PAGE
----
02/02/15 Update: I asked for some advice from the good folks at Ditch Diggers and the hosts, Mur Lafferty and Matt Wallace gave great advice and the guests Kameron Hurley and Chuck Wendig also gave some fantastic advice. This is NOT a clean podcast, but I really appreciated the tips and info they shared. Here’s the link.  (They synopsis tips start at around 1 hr 10 mins – right around when Chuck Wendig says “The synopsis is always a cruel lie.”)


Thinking about YA

The novel I’ve been working on for the past year is a young adult novel. The main character is a teenager and she goes to school, lives with her parents, etc, etc.

I have always shied away from writing for young adults. Not because I am so ancient I don’t remember what it was like to be a teenager (although I will be 30 this year. Oh the humanity!!) I have shied away from this topic because I had a pretty unique upbringing so I don’t really know a lot of stuff I should know. For example, my school didn’t have grades, so I have no clue how old someone in 9th grade is. I always have to ask my husband about the differences between a sophomore, senior, and a junior. My high school also consisted of about 30-40 other kids… total. We had no bells or homeroom. The biggest thing I remember about high school was that I was constantly worried that someone would discover how deeply uncool I am. Fortunately, I think that’s a feeling shared by most teenagers.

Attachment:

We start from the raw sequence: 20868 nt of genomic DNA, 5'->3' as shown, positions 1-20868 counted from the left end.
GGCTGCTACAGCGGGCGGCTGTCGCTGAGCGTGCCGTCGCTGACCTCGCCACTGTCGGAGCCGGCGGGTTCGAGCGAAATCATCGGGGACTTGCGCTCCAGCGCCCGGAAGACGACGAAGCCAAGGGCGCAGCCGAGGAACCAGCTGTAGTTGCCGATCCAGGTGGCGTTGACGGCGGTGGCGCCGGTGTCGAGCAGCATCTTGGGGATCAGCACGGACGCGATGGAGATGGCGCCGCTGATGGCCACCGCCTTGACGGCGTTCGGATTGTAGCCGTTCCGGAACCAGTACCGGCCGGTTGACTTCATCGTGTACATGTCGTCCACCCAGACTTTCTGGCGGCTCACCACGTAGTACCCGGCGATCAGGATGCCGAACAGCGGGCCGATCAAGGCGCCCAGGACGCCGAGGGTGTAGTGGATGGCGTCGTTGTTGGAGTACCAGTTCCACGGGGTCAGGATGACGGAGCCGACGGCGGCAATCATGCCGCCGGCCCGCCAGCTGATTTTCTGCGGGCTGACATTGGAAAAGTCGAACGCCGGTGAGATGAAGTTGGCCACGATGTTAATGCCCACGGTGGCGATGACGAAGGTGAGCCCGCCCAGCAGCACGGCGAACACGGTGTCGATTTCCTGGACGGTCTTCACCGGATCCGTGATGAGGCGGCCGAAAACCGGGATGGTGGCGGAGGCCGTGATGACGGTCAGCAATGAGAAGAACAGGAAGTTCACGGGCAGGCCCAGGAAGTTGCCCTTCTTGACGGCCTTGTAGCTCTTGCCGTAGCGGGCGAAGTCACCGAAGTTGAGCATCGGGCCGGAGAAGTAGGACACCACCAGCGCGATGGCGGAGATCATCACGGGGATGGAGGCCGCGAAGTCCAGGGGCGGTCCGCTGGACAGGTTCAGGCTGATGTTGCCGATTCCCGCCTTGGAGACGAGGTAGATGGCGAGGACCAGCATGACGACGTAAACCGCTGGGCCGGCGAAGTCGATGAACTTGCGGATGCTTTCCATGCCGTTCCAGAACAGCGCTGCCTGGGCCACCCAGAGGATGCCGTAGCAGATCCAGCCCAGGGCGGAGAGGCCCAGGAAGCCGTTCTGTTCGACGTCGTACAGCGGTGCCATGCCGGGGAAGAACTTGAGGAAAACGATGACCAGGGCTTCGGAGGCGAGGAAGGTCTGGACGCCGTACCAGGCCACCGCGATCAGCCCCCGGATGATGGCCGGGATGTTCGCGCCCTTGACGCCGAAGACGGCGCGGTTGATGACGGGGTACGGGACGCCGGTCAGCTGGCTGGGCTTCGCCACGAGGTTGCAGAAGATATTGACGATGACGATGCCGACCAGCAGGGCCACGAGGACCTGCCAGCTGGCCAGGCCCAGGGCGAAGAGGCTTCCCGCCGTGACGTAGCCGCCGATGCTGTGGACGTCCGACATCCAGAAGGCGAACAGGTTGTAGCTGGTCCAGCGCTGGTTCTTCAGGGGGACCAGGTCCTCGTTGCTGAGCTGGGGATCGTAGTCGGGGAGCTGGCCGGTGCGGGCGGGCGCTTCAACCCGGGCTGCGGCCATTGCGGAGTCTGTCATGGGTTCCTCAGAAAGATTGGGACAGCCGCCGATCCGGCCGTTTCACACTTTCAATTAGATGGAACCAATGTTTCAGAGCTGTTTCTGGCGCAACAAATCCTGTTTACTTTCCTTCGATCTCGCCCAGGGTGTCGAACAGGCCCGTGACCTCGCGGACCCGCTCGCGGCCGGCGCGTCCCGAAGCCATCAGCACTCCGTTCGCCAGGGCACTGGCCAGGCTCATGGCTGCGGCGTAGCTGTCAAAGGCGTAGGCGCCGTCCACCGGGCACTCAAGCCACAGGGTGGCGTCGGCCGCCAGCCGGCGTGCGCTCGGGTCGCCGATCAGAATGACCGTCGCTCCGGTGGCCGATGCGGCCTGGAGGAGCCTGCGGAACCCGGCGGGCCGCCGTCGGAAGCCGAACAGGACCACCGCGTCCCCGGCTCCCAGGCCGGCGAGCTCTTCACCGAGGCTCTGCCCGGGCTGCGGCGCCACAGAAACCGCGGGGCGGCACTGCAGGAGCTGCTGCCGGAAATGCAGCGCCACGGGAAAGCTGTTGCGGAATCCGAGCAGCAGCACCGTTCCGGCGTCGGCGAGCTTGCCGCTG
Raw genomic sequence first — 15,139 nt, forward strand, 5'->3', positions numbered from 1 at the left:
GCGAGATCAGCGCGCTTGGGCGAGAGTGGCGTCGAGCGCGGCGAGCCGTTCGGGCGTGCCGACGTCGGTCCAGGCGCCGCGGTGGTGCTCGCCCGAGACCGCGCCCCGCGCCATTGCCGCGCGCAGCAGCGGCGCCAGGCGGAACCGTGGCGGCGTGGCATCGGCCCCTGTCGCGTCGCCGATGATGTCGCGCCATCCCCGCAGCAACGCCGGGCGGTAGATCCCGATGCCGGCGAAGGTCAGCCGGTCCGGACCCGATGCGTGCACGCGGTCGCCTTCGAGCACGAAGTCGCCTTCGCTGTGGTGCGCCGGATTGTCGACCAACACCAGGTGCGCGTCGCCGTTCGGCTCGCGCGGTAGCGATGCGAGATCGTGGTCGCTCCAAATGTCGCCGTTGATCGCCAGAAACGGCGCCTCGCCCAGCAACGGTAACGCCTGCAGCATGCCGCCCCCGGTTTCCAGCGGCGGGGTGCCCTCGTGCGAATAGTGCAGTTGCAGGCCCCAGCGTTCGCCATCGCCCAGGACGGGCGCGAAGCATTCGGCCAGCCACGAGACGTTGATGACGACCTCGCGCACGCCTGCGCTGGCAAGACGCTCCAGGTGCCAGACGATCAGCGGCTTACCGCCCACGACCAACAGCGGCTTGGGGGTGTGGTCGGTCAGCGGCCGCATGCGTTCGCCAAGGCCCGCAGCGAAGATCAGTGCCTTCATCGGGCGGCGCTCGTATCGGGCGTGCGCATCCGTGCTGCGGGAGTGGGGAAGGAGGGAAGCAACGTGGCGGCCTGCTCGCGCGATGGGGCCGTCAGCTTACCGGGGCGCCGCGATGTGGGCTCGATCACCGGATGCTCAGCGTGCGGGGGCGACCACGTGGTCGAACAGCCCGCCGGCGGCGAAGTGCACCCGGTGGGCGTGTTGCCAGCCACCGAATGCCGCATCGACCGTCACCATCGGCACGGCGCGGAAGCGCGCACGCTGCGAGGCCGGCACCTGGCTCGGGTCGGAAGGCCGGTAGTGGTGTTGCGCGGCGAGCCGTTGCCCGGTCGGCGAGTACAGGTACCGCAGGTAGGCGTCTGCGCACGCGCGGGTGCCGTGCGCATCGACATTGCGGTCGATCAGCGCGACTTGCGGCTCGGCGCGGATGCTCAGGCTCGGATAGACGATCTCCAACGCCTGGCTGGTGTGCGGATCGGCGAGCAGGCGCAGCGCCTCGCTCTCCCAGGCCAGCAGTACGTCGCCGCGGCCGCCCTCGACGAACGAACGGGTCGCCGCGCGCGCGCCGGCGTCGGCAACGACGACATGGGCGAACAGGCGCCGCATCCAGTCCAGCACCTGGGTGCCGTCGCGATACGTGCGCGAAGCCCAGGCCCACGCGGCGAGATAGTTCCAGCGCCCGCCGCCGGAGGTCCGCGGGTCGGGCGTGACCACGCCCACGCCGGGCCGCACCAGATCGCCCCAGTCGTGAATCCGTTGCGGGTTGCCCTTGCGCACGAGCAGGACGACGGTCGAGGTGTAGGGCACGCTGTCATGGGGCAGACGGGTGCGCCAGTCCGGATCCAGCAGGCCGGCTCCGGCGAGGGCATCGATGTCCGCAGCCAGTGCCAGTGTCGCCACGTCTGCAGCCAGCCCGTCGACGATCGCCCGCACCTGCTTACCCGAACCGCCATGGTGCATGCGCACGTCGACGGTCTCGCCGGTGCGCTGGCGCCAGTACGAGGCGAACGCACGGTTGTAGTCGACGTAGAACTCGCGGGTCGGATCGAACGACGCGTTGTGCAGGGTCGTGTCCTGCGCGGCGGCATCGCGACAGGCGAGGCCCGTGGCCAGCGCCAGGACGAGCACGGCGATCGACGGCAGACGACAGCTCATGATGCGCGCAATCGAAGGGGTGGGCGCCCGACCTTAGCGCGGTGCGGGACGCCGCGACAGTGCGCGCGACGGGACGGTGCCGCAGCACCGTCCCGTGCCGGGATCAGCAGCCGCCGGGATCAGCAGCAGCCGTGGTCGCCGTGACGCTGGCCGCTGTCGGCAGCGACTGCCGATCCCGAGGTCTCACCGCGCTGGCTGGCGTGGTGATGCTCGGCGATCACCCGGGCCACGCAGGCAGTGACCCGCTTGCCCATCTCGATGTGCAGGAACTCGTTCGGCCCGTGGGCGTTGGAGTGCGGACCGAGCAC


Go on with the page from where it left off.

Anyway, I realized at some point that I didn’t have to have the same personal school experiences as the rest of the world. In fact, I don’t really want to talk about school in my books – so I mostly don’t. My confidence in this has grown as I’ve been reading more and more YA. Here are a few of the books I’ve read over the past year to get myself in the YA groove:

YA-In the Shadow of Blackbirds

 In the Shadow of Blackbirds by Cat Winters is what I read most recently. It’s about a girl finding her place in a dark and dismal world during the Spanish flu and World War I. I definitely recommend this one to YA readers and writers. The main character is resourceful, lovable, and realistic. The setting is incredibly grim and the book is set in a time we don’t often read about. The book was so well-written that I learned quite a bit from reading it. I think the main takeaway was that I need to keep focused on how my book is constructed – not only on the story.